The new version of HB 247 makes a host of changes to oil tax policy that will affect large and small companies across the state. With Alaska facing a $4 billion budget deficit, the legislation is an effort both to reduce the state's cash subsidy payments to small companies — projected at $775 million next year — and to reduce its future liability, Seaton said during Friday's floor debate.
The Walker administration says HB 247 could boost the state's financial position from the status quo by as much as $580 million in 2018, compared to no more than $90 million for the version passed by the House Rules Committee.
The transformed legislation would make swift cutbacks to the cash subsidies offered to gas and oil producers in Cook Inlet — the basin that supplies natural gas for heating and power for much of Southcentral Alaska — by eliminating a trio of tax credits by the end of next year.
The previous version of the bill — from Johnson's rules committee — would have done the same thing but left two of the credits in place for longer.
One Southcentral Republican lawmaker said Friday that the legislation — which in 2019 also lifts a tax cap on Cook Inlet oil and gas — would ultimately produce higher costs for area residents.
"My constituents are going to then be paying out of their pocket for the heat," said Anchorage Rep. Lance Pruitt. "That just doesn't sit in our community."
HB 247 also scales back a major component of Senate Bill 21 that's likely to affect major oil producers on the North Slope when prices are low. It's a credit tied to losses that the state allows to be carried into future years when companies' tax bills are too small to offset the full amount of credits earned.
Large producers would no longer receive those credits after this year. Smaller producers would accumulate them at a lower rate, ratcheting down to 25 percent of losses by 2025 compared to the current rate of 35 percent.
The result would drop the outstanding credits to $280 million in 2018, compared to a projected $750 million if the current tax system is left unchanged. But critics warned that the change would have drastic impacts.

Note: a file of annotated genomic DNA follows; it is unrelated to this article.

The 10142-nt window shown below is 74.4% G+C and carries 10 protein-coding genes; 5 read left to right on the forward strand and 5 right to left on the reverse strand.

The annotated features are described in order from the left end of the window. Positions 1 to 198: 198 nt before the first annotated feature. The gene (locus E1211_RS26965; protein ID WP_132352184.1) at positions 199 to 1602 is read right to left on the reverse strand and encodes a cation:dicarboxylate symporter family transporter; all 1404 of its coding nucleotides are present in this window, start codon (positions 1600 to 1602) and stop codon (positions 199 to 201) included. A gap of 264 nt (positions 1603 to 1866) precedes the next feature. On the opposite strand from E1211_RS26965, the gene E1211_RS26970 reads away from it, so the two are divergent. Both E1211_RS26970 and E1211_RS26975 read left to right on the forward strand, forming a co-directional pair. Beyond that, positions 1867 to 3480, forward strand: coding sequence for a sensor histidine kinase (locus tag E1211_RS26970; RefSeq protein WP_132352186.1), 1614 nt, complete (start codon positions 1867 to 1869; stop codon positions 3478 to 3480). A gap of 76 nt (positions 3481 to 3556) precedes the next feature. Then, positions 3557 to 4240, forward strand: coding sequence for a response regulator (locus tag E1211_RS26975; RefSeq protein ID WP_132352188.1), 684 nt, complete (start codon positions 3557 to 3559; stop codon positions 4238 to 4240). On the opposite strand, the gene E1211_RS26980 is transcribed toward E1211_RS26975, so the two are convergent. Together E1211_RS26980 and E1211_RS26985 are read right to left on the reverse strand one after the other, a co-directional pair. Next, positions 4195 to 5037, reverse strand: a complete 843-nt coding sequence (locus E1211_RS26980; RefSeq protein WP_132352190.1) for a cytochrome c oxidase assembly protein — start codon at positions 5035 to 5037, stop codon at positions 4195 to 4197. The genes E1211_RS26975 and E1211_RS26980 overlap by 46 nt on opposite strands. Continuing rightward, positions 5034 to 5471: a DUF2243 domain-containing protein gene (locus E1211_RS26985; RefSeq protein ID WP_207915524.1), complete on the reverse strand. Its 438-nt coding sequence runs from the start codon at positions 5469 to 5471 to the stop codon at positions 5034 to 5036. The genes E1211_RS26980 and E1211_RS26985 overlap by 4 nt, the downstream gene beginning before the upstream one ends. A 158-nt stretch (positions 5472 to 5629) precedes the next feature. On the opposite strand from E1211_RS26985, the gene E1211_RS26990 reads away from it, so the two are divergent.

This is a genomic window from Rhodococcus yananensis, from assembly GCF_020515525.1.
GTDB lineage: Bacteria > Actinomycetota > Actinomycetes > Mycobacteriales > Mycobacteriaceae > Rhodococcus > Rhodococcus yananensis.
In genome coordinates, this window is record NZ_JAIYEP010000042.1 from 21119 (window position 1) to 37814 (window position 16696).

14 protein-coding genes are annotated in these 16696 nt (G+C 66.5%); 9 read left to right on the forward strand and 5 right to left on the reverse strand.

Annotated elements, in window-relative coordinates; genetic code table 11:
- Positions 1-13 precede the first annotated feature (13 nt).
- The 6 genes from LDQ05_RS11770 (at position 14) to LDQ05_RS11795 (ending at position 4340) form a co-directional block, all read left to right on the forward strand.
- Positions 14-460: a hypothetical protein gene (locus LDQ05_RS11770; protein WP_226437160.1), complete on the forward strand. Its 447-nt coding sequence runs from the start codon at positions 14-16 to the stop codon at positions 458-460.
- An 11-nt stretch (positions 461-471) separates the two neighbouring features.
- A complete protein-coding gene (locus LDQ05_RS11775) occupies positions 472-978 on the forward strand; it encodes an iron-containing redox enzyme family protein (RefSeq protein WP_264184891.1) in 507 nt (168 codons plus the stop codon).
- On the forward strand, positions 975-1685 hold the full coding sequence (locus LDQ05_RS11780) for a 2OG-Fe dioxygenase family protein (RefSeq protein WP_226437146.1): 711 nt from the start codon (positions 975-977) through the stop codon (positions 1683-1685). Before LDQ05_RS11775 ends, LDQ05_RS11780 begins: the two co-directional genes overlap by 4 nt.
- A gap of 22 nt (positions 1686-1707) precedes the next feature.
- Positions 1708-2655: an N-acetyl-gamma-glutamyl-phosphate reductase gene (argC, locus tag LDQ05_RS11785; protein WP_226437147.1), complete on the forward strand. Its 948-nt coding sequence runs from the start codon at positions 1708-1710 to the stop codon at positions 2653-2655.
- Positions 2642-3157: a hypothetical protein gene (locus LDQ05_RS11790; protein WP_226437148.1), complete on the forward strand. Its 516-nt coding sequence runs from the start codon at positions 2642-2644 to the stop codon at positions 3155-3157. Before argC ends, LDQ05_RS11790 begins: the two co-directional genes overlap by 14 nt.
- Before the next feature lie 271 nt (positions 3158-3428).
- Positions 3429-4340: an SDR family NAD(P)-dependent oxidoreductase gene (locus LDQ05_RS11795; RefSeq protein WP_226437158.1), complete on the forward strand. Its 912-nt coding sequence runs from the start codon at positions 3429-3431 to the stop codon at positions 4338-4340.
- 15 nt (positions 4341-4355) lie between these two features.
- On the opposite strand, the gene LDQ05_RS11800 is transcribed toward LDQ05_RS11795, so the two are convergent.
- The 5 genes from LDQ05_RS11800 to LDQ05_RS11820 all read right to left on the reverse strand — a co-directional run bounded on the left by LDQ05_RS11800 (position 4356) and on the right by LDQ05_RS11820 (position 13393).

Rep. Dan Saddler, R-Eagle River, quoted one of the Legislature's oil and gas consultants, Janak Mayer, in criticizing the proposal to change the loss-based credits.
"While I'm not aware of any such tax regime existing elsewhere in the world, one certainly couldn't imagine a system better designed to discourage reinvestment and encourage harvest and rapid decline," Mayer wrote.
Those concepts will likely be closely scrutinized in the Senate.
In the meantime, the House's passage of HB 247 should give new life to the other deficit-reduction legislation that stalled over the last month, while members negotiated an oil tax deal.
The major pending bill is Walker's proposal to restructure the Permanent Fund to help fund state government, though lawmakers also haven't agreed on a final operating and capital budget — or on tax increases proposed by Walker.
The House does not appear to be taking up the pending legislation immediately: It had no committee hearings scheduled for Saturday, while just a few days remain before a constitutional session deadline.
That deadline is Wednesday — day 121 of a session that was originally scheduled for 90 days. Lawmakers can continue past Wednesday for up to 10 days, but only by a two-thirds vote of the House and Senate. Otherwise, they'll have to start vetting legislation again in a special session.
House Finance Committee co-chair Rep. Steve Thompson, R-Fairbanks, said he hopes to have a committee meeting scheduled Sunday. Asked why he hadn't scheduled a meeting for Saturday, he said: "I've got meetings scheduled for tomorrow, but not a finance meeting."
"I want to make sure where I'm at before I go argue it on the finance floor," he said.